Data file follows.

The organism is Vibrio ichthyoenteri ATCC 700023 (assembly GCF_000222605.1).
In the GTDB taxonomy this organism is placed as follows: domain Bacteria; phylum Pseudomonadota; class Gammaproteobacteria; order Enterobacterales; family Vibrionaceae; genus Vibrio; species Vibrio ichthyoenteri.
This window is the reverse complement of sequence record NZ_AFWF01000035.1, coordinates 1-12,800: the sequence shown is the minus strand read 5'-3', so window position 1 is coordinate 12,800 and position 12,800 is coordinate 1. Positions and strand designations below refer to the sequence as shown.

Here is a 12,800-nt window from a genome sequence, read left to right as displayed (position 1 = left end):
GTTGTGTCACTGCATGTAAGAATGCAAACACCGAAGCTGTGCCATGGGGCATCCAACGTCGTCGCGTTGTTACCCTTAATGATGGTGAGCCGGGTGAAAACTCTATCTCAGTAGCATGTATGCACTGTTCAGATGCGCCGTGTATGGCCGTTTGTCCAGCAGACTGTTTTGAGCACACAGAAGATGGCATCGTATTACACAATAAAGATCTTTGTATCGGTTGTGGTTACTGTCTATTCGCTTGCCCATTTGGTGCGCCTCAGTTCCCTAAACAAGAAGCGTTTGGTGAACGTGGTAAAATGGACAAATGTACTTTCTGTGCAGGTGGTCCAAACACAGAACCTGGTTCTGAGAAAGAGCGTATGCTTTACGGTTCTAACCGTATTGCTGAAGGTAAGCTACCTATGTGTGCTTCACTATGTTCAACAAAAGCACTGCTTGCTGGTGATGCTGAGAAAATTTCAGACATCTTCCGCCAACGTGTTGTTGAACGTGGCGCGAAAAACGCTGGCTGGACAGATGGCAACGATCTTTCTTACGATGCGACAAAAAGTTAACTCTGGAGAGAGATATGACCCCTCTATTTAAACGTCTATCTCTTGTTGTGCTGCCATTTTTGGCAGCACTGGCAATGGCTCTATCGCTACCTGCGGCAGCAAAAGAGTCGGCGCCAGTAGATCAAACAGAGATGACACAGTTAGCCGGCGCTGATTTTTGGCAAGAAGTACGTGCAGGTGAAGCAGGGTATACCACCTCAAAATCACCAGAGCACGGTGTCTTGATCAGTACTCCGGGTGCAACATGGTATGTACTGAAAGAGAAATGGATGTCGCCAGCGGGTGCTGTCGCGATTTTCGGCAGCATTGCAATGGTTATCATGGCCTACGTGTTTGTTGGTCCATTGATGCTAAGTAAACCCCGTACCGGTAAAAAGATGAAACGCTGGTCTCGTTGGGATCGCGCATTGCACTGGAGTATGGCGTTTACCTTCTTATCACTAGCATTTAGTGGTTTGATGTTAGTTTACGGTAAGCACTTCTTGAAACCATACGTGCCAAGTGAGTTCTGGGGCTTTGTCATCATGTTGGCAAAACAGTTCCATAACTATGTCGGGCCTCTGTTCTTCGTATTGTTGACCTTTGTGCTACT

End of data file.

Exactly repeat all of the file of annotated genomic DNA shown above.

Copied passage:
The organism is Vibrio ichthyoenteri ATCC 700023 (assembly GCF_000222605.1).
In the GTDB taxonomy this organism is placed as follows: domain Bacteria; phylum Pseudomonadota; class Gammaproteobacteria; order Enterobacterales; family Vibrionaceae; genus Vibrio; species Vibrio ichthyoenteri.
This window is the reverse complement of sequence record NZ_AFWF01000035.1, coordinates 1-12,800: the sequence shown is the minus strand read 5'-3', so window position 1 is coordinate 12,800 and position 12,800 is coordinate 1. Positions and strand designations below refer to the sequence as shown.

Here is a 12,800-nt window from a genome sequence, read left to right as displayed (position 1 = left end):
GTTGTGTCACTGCATGTAAGAATGCAAACACCGAAGCTGTGCCATGGGGCATCCAACGTCGTCGCGTTGTTACCCTTAATGATGGTGAGCCGGGTGAAAACTCTATCTCAGTAGCATGTATGCACTGTTCAGATGCGCCGTGTATGGCCGTTTGTCCAGCAGACTGTTTTGAGCACACAGAAGATGGCATCGTATTACACAATAAAGATCTTTGTATCGGTTGTGGTTACTGTCTATTCGCTTGCCCATTTGGTGCGCCTCAGTTCCCTAAACAAGAAGCGTTTGGTGAACGTGGTAAAATGGACAAATGTACTTTCTGTGCAGGTGGTCCAAACACAGAACCTGGTTCTGAGAAAGAGCGTATGCTTTACGGTTCTAACCGTATTGCTGAAGGTAAGCTACCTATGTGTGCTTCACTATGTTCAACAAAAGCACTGCTTGCTGGTGATGCTGAGAAAATTTCAGACATCTTCCGCCAACGTGTTGTTGAACGTGGCGCGAAAAACGCTGGCTGGACAGATGGCAACGATCTTTCTTACGATGCGACAAAAAGTTAACTCTGGAGAGAGATATGACCCCTCTATTTAAACGTCTATCTCTTGTTGTGCTGCCATTTTTGGCAGCACTGGCAATGGCTCTATCGCTACCTGCGGCAGCAAAAGAGTCGGCGCCAGTAGATCAAACAGAGATGACACAGTTAGCCGGCGCTGATTTTTGGCAAGAAGTACGTGCAGGTGAAGCAGGGTATACCACCTCAAAATCACCAGAGCACGGTGTCTTGATCAGTACTCCGGGTGCAACATGGTATGTACTGAAAGAGAAATGGATGTCGCCAGCGGGTGCTGTCGCGATTTTCGGCAGCATTGCAATGGTTATCATGGCCTACGTGTTTGTTGGTCCATTGATGCTAAGTAAACCCCGTACCGGTAAAAAGATGAAACGCTGGTCTCGTTGGGATCGCGCATTGCACTGGAGTATGGCGTTTACCTTCTTATCACTAGCATTTAGTGGTTTGATGTTAGTTTACGGTAAGCACTTCTTGAAACCATACGTGCCAAGTGAGTTCTGGGGCTTTGTCATCATGTTGGCAAAACAGTTCCATAACTATGTCGGGCCTCTGTTCTTCGTATTGTTGACCTTTGTGCTACT